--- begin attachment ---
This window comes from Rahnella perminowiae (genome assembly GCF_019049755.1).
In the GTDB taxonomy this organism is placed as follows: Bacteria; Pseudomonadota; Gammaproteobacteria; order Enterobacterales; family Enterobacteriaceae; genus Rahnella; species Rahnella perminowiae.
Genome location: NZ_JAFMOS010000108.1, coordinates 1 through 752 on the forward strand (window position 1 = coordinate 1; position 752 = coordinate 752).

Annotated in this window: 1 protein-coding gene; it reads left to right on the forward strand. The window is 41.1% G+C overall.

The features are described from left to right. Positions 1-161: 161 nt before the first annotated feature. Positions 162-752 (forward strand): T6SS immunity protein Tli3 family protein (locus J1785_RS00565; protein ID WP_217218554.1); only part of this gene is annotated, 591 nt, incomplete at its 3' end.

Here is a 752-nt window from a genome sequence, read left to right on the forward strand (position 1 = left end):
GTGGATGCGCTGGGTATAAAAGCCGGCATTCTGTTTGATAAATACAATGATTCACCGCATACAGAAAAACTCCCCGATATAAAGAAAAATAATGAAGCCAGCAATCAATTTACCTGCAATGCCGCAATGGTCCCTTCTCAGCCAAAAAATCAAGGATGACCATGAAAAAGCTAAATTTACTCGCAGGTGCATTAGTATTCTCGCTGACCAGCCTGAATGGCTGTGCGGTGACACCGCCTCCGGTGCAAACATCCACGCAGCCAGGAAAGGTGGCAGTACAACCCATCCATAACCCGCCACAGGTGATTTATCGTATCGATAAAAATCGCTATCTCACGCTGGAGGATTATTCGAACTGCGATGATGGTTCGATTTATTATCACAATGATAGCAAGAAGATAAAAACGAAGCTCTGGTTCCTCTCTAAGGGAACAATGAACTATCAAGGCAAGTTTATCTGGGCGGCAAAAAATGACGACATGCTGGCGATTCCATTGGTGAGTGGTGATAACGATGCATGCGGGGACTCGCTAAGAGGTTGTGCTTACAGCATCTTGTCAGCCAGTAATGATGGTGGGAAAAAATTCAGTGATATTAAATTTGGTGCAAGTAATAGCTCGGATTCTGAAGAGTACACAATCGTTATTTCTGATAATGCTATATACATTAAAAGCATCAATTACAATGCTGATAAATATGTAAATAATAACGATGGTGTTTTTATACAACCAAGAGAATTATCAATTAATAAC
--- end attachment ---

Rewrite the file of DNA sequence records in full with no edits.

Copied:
This window comes from Rahnella perminowiae (genome assembly GCF_019049755.1).
In the GTDB taxonomy this organism is placed as follows: Bacteria; Pseudomonadota; Gammaproteobacteria; order Enterobacterales; family Enterobacteriaceae; genus Rahnella; species Rahnella perminowiae.
Genome location: NZ_JAFMOS010000108.1, coordinates 1 through 752 on the forward strand (window position 1 = coordinate 1; position 752 = coordinate 752).

Annotated in this window: 1 protein-coding gene; it reads left to right on the forward strand. The window is 41.1% G+C overall.

The features are described from left to right. Positions 1-161: 161 nt before the first annotated feature. Positions 162-752 (forward strand): T6SS immunity protein Tli3 family protein (locus J1785_RS00565; protein ID WP_217218554.1); only part of this gene is annotated, 591 nt, incomplete at its 3' end.

Here is a 752-nt window from a genome sequence, read left to right on the forward strand (position 1 = left end):
GTGGATGCGCTGGGTATAAAAGCCGGCATTCTGTTTGATAAATACAATGATTCACCGCATACAGAAAAACTCCCCGATATAAAGAAAAATAATGAAGCCAGCAATCAATTTACCTGCAATGCCGCAATGGTCCCTTCTCAGCCAAAAAATCAAGGATGACCATGAAAAAGCTAAATTTACTCGCAGGTGCATTAGTATTCTCGCTGACCAGCCTGAATGGCTGTGCGGTGACACCGCCTCCGGTGCAAACATCCACGCAGCCAGGAAAGGTGGCAGTACAACCCATCCATAACCCGCCACAGGTGATTTATCGTATCGATAAAAATCGCTATCTCACGCTGGAGGATTATTCGAACTGCGATGATGGTTCGATTTATTATCACAATGATAGCAAGAAGATAAAAACGAAGCTCTGGTTCCTCTCTAAGGGAACAATGAACTATCAAGGCAAGTTTATCTGGGCGGCAAAAAATGACGACATGCTGGCGATTCCATTGGTGAGTGGTGATAACGATGCATGCGGGGACTCGCTAAGAGGTTGTGCTTACAGCATCTTGTCAGCCAGTAATGATGGTGGGAAAAAATTCAGTGATATTAAATTTGGTGCAAGTAATAGCTCGGATTCTGAAGAGTACACAATCGTTATTTCTGATAATGCTATATACATTAAAAGCATCAATTACAATGCTGATAAATATGTAAATAATAACGATGGTGTTTTTATACAACCAAGAGAATTATCAATTAATAAC